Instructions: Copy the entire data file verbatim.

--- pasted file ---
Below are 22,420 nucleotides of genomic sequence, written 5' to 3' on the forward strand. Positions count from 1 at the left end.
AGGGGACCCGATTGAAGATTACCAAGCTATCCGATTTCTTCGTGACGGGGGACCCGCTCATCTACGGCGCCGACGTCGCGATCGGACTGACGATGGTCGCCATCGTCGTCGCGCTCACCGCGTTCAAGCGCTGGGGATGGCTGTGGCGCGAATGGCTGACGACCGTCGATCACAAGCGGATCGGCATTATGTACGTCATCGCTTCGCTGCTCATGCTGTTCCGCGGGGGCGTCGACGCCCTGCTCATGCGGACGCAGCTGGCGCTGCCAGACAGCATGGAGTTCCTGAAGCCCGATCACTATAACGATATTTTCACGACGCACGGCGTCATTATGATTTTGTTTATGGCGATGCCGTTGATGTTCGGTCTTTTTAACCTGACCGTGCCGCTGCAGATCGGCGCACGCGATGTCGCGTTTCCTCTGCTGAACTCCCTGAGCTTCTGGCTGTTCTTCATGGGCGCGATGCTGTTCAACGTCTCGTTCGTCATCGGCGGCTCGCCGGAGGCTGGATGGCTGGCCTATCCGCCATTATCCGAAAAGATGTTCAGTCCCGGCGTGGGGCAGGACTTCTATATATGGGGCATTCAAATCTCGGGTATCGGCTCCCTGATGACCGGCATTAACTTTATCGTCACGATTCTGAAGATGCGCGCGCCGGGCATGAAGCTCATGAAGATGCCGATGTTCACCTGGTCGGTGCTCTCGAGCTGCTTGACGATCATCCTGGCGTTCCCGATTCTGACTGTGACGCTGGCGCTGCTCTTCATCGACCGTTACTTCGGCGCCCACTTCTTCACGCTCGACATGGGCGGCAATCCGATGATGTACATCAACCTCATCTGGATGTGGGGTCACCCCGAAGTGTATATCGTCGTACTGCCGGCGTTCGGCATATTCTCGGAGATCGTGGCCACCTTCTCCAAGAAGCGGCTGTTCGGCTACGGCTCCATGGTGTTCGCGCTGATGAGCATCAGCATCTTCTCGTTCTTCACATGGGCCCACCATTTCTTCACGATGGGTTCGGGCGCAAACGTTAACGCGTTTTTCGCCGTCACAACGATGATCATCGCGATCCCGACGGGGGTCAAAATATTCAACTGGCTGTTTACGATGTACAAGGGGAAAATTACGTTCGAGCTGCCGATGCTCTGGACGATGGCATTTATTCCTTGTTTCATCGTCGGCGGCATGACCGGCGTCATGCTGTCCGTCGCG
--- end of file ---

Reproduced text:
Below are 22,420 nucleotides of genomic sequence, written 5' to 3' on the forward strand. Positions count from 1 at the left end.
AGGGGACCCGATTGAAGATTACCAAGCTATCCGATTTCTTCGTGACGGGGGACCCGCTCATCTACGGCGCCGACGTCGCGATCGGACTGACGATGGTCGCCATCGTCGTCGCGCTCACCGCGTTCAAGCGCTGGGGATGGCTGTGGCGCGAATGGCTGACGACCGTCGATCACAAGCGGATCGGCATTATGTACGTCATCGCTTCGCTGCTCATGCTGTTCCGCGGGGGCGTCGACGCCCTGCTCATGCGGACGCAGCTGGCGCTGCCAGACAGCATGGAGTTCCTGAAGCCCGATCACTATAACGATATTTTCACGACGCACGGCGTCATTATGATTTTGTTTATGGCGATGCCGTTGATGTTCGGTCTTTTTAACCTGACCGTGCCGCTGCAGATCGGCGCACGCGATGTCGCGTTTCCTCTGCTGAACTCCCTGAGCTTCTGGCTGTTCTTCATGGGCGCGATGCTGTTCAACGTCTCGTTCGTCATCGGCGGCTCGCCGGAGGCTGGATGGCTGGCCTATCCGCCATTATCCGAAAAGATGTTCAGTCCCGGCGTGGGGCAGGACTTCTATATATGGGGCATTCAAATCTCGGGTATCGGCTCCCTGATGACCGGCATTAACTTTATCGTCACGATTCTGAAGATGCGCGCGCCGGGCATGAAGCTCATGAAGATGCCGATGTTCACCTGGTCGGTGCTCTCGAGCTGCTTGACGATCATCCTGGCGTTCCCGATTCTGACTGTGACGCTGGCGCTGCTCTTCATCGACCGTTACTTCGGCGCCCACTTCTTCACGCTCGACATGGGCGGCAATCCGATGATGTACATCAACCTCATCTGGATGTGGGGTCACCCCGAAGTGTATATCGTCGTACTGCCGGCGTTCGGCATATTCTCGGAGATCGTGGCCACCTTCTCCAAGAAGCGGCTGTTCGGCTACGGCTCCATGGTGTTCGCGCTGATGAGCATCAGCATCTTCTCGTTCTTCACATGGGCCCACCATTTCTTCACGATGGGTTCGGGCGCAAACGTTAACGCGTTTTTCGCCGTCACAACGATGATCATCGCGATCCCGACGGGGGTCAAAATATTCAACTGGCTGTTTACGATGTACAAGGGGAAAATTACGTTCGAGCTGCCGATGCTCTGGACGATGGCATTTATTCCTTGTTTCATCGTCGGCGGCATGACCGGCGTCATGCTGTCCGTCGCG